Nature has been sending us messages for centuries, but it takes a special kind of awareness to understand them.
Louie Schwartzberg has been shooting time-lapse flowers continuously, nonstop, 24 hours a day, seven days a week, for over 30 years. Through his footage, we can see nature’s dance, immersing ourselves in the conversations between the different kinds of life around us.
“Beauty and seduction, I believe, is nature’s tool for survival, because we will protect what we fall in love with,” Schwartzberg told us about nature’s language.
Nature shares a message of rebirth, rejuvenation, and regeneration every single day. The more closely we pay attention, the more we’ll be driven to protect our world.
“Love Is Our True Nature”
Mary Cosimano has served as a plant medicine guide for hundreds of study participants at the Johns Hopkins Center for Psychedelic and Consciousness Research. Through that experience helping others, she began to decode nature’s message for herself. Exploring the complex states of consciousness.
During the “Women Psychedelic Leaders” panel discussion for Fungi Day, Cosimano shared the lesson she learned from nature after more than a decade of psilocybin research:
“Love is our true nature. We are all one. We are all connected. It was a really profound moment for me.”
In Fantastic Fungi, mycologist Paul Stamets said that understanding nature’s message is absolutely crucial to our future. “I believe nature is intelligent,” he said. “My mission is to discover the language of nature of the fungal networks that communicate with the ecosystem.”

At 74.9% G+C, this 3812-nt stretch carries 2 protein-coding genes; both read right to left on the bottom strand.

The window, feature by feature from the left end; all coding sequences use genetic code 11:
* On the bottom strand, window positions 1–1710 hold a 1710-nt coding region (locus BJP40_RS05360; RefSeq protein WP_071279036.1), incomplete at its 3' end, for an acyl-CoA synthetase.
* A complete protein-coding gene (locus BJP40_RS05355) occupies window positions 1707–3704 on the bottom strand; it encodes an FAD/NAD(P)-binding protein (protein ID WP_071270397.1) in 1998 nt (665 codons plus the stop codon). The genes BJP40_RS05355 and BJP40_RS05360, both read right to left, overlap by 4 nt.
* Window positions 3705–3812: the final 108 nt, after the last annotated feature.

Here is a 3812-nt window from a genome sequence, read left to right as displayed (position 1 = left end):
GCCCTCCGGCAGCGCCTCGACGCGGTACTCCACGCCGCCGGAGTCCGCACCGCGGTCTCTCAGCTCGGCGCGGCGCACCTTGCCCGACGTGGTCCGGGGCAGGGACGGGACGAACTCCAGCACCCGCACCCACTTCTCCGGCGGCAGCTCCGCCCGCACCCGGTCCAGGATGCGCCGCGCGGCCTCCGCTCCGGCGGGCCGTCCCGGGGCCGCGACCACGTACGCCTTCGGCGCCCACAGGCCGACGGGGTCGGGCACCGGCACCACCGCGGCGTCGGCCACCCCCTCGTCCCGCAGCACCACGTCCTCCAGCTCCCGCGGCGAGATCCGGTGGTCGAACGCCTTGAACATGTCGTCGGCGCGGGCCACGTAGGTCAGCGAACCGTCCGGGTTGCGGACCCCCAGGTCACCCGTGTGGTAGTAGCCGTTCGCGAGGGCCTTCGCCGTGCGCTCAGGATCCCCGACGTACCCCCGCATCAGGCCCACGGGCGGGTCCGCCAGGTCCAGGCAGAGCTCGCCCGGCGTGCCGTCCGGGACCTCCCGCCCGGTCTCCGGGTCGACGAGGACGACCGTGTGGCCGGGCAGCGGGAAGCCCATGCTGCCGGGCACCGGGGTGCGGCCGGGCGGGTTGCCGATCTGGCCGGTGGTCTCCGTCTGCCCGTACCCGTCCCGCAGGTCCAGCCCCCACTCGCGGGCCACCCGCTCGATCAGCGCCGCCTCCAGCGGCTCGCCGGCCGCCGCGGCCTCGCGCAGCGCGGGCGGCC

Amy Emerson, the executive director of the Multidisciplinary Association for Psychedelic Studies (MAPS), explained that psychedelics can create a “positive feedback loop.” In her work, she saw participants really come to understand nature’s most fundamental message: we are all connected. She explained:
“There’s so much wisdom that we’ve learned from traditional healers and traditional uses of these medicines about that inner healing. As that happens, you start to create a deeper connection to others, to your community, and to your relationship with nature.”
“Don’t Just Wake Up”
Rachel Peterson, one of the John Hopkins study participants, added a bit of context to her own experience during that same panel discussion.
“It’s really important to mobilize that inner healing towards some sort of outer action,” she said, stressing that nature offers individual messages through plant medicine, but we must reply to the Earth’s plea for help on a global scale.
Peterson urged us all to listen to nature’s message through states of consciousness, but then to take action.
“Don’t just wake up. Show up! Get involved with direct action. There’s a lot of exciting climate mobilization and advocacy happening right now, like the Extinction Rebellion movement and the Sunrise Movement.”
Fantastic Fungi, directed by Louie Schwartzberg, is a consciousness-shifting film that takes us on an immersive journey through time and scale into the magical earth beneath our feet, an underground network that can heal and save our planet.
For example, you can learn about the Mother Tree in the film. Schwartzberg has witnessed the miraculous and healing nature of mycelium first hand. He connected with the greatest fungi scientists, explorers, doctors, artists, healers, and fungi enthusiasts of the world for his film.
Follow this link to watch Fantastic Fungi at home!